The Unmerry Month of May
What can you say about a wrist-slittingly gloomy-doomy slate of May sweeps specials that includes an ABC flick about a bird-flu mutation about to wipe out the population of the United States; an NBC miniseries about the mother of all earthquakes, which could obliterate the Western Hemisphere unless FEMA saves a seismologist trapped in a Las Vegas casino; an "unspeakable horror" beastie thing posing as a small-town cop in the Nevada desert and terrorizing the locals and the local insects (you think I make this stuff up, but I don't) on ABC; and David Blaine being "Drowned Alive" from Lincoln Center, also on ABC?
Plus, an actual woman trying to escape an allegedly abusive husband by seeking Dr. Phil's help, and Joan Collins trying to hang on to her whole slutty kitten thing at 72 in a "Dynasty" reunion -- both on CBS.
ABC, NBC and, to a lesser degree, CBS are literally trying to scare up numbers in the vacuum created by the ratings tornado that is Fox's "American Idol."
"Idol" is averaging 30.6 million viewers -- about 4 million more than last year. During the May ratings sweeps, Fox will air at least eight hours of the singing competition.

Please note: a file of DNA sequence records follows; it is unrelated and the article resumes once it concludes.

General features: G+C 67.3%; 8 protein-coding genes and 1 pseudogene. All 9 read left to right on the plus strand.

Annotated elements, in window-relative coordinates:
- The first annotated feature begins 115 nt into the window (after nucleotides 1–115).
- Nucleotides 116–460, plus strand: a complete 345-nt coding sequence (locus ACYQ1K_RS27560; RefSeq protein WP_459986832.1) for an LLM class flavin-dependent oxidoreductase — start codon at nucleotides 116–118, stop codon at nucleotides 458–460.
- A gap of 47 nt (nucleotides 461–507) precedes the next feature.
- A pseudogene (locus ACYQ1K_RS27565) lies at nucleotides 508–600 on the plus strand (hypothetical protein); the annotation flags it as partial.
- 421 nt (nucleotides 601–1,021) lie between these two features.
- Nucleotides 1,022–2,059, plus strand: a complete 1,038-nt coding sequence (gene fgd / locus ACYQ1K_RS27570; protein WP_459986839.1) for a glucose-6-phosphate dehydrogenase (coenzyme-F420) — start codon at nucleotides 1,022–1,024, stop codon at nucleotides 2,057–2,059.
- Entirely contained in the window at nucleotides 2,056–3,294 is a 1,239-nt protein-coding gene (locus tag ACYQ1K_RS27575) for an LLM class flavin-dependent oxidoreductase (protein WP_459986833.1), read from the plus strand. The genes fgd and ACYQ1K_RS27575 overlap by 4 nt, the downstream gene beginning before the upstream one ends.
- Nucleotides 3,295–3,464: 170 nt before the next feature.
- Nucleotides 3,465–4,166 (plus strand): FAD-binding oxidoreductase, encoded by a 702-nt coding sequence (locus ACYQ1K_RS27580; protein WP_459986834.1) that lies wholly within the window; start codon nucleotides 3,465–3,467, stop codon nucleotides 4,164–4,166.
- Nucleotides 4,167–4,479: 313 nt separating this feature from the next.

NBC and ABC come into this sweeps with their prime-time schedules looking kind of tatty. ABC had been the No. 1 network among younger viewers, but recently, thanks largely to "Idol," Fox moved into a tie for first and, short of a ratings miracle, it will win the season among the 18-to-49-year-olds advertisers covet.
NBC, meanwhile, is trying to claw its way out of its prime-time rubble -- like that seismologist trapped in that casino in a 10.5-quaked Las Vegas. It and ABC are really ramping up the Chicken Little stuff for the sweeps.
Against "Idol" on May 9, ABC will air "Fatal Contact: Bird Flu in America," about which the network says in its news release:
"There are times that test humanity and challenge the soul of a community or a nation. News images and headlines tell stories of rising waters, quaking ground and tragic acts by man himself. But the real story, the human story, is found in the lives changed forever, in the strength of the survivors and the resilient hope that give them the courage to recover.
"On Tuesday, May 9, ABC will bring such a story to television," the network added, finally getting to the nub of the issue, "in a two-hour original movie [that] follows an outbreak of an Avian Flu from its origins in a Hong Kong market through its mutation into a virus transmittable from human to human around the world."
It's a "meticulously researched film," ABC assures us; among the consultants was John M. Barry, author of "The Great Influenza: The Epic Story of the Deadliest Plague in History," about the 1918 Spanish flu, which killed as many as 100 million people.
ABC also has lined up the Stephen King flick "Desperation," about that small-town cop-unspeakable horror beast named Tak, for May 23, the second-to-last night of "Idol."
And ABC will bring us Blaine trying to hold his breath underwater longer than anybody else after spending seven days imitating dinner choices at Red Lobster in an aquarium in front of Lincoln Center. But David, for all his death-defying bravado, is too chicken to face "Idol"; his special will air on a Monday.